Are skeptics as skeptical about their skepticism as they are skeptical about everything else?

In John 1:45-49, we meet Nathaniel, a man who happens to be a bit of a skeptic when it comes to news about the Messiah. He doubts that Jesus of Nazareth is the One foretold about in the Law and the Prophets.

Reflecting on Nathaniel’s “skeptical” response to Philip’s announcement, Lesslie Newbigin says:

Intelligent skepticism is not condemned, for it is the necessary balance which preserves the distinction between genuine faith and foolish credulity. It is part of what it means to “walk in the light.” there is always tension and conflict between the radical newness of the gospel and the necessary conservatism by which any human culture maintains its integrity. This is always a central issue in genuine missionary communication. The new is only received if it becomes part of the intellectual and cultural world of those who hear; yet it is not received unless that world is radically questioned. So skepticism is a legitimate starting point. But it cannot have the last word, or nothing new will be learned. Philip’s answer to Nathaniel’s skepticism is an echo of the earlier words of Jesus, “Come and see.” The skeptic must suspend his skepticism if he is to have the opportunity to learn. (The Light Has Come, pp 21-22)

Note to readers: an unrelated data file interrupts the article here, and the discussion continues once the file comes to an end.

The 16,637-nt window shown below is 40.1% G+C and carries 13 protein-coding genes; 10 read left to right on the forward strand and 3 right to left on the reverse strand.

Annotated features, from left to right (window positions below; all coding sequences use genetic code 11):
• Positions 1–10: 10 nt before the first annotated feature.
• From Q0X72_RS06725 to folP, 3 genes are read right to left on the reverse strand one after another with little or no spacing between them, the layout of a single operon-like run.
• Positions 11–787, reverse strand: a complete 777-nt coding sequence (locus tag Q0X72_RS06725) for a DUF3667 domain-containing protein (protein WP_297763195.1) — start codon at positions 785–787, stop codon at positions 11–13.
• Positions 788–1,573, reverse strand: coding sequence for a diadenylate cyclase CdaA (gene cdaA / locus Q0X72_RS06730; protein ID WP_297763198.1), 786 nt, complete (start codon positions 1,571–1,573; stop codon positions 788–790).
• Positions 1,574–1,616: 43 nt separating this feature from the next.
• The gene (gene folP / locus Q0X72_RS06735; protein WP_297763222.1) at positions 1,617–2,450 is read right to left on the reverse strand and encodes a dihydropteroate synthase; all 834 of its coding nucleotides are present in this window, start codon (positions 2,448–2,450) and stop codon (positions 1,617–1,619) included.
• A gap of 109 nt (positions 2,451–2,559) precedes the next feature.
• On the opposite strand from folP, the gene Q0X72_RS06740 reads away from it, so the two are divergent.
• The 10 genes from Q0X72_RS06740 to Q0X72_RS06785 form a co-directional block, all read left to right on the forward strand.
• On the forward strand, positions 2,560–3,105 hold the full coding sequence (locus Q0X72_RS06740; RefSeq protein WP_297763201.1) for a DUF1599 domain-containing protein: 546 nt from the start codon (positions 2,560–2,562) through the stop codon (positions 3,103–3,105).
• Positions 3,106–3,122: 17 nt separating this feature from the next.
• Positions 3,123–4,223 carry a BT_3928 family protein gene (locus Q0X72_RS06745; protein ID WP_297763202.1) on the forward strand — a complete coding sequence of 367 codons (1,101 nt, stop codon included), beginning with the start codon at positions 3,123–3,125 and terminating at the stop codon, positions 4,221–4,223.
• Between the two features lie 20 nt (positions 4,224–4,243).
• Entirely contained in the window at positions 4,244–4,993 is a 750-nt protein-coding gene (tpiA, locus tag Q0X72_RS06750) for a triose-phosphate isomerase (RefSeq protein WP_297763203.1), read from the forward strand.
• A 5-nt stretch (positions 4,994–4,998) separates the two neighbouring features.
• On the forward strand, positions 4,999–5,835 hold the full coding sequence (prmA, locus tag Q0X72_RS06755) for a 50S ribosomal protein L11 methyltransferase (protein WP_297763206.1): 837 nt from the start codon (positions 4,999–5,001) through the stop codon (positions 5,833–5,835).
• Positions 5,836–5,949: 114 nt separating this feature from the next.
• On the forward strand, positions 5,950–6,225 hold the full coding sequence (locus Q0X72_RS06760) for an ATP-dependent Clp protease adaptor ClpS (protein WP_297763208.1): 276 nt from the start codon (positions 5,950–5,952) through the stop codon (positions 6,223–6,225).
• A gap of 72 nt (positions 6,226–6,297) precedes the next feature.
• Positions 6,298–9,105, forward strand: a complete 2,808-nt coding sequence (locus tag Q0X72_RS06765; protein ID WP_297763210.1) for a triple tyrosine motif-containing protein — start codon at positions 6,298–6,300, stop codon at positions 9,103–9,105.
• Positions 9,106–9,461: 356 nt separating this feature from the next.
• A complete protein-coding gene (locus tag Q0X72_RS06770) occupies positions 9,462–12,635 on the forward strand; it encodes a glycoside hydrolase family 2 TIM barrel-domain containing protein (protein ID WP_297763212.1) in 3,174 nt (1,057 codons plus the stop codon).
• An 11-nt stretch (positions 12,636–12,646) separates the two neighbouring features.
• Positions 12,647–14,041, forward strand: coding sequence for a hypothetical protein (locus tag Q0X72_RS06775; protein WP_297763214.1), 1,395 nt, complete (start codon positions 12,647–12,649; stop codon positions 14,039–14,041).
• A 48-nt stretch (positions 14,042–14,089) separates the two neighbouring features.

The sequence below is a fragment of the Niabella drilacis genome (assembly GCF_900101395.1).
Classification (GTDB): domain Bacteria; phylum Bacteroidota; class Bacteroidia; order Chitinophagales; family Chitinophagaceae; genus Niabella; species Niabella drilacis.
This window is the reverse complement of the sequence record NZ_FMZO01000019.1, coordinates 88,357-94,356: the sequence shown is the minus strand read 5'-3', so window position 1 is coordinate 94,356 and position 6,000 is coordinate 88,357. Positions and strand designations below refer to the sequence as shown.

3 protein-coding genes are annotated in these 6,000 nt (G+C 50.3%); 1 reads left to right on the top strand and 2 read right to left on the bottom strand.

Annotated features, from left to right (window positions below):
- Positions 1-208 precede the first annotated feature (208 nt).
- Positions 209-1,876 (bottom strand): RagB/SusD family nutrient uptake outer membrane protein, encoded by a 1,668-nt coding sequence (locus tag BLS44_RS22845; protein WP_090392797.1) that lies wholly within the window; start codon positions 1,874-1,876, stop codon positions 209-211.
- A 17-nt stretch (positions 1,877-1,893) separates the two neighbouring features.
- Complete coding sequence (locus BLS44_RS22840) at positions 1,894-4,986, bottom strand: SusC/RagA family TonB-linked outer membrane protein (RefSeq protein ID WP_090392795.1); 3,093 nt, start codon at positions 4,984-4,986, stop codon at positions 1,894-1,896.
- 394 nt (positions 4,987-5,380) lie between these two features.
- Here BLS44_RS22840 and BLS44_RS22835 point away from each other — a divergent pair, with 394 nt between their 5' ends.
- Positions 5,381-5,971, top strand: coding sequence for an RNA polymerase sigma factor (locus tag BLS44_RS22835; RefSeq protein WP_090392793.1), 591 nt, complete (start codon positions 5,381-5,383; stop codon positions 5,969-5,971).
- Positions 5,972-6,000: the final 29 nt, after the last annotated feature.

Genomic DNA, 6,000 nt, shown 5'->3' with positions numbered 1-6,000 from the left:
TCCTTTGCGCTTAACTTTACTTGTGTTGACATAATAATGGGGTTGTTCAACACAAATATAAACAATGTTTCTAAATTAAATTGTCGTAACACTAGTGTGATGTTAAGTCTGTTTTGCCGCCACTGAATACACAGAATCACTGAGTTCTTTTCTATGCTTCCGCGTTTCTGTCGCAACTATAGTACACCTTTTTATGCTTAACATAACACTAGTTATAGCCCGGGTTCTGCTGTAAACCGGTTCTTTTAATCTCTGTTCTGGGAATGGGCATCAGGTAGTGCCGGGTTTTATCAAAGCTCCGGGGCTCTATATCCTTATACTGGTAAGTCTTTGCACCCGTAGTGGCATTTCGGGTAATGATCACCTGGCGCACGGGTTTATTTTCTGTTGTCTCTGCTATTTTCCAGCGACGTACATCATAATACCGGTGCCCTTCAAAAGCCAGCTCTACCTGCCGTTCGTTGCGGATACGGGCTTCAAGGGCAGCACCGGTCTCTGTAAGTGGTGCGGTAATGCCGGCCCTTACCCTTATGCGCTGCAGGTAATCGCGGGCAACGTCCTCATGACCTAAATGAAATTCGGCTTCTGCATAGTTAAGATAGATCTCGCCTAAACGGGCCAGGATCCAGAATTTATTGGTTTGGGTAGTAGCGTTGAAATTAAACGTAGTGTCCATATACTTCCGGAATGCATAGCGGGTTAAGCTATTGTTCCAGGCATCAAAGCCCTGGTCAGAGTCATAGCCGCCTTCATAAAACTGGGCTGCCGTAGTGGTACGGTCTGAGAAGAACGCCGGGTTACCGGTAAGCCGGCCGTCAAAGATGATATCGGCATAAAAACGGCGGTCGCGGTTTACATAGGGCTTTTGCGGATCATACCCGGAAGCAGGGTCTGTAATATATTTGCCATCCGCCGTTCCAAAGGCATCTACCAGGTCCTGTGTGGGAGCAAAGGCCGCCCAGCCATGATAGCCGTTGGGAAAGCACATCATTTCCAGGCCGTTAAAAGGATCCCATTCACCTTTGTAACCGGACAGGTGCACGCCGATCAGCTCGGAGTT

Interestingly, Nathaniel was skeptical about Jesus, but Jesus was not skeptical about Nathaniel. He treated him with respect, took his doubts seriously, and tackled them head on. Why? Because he cared about him.

Jesus shows us that the only thing that can overcome a skeptic’s skepticism is not more empirical data, but a personal encounter with the Word made flesh. Only then can he turn from doubt and trust in Jesus, the One who came full of grace and truth.

Still not convinced?

We invite you to come and see for yourself. Feel free to ask all the questions you want.

j0315481 (2)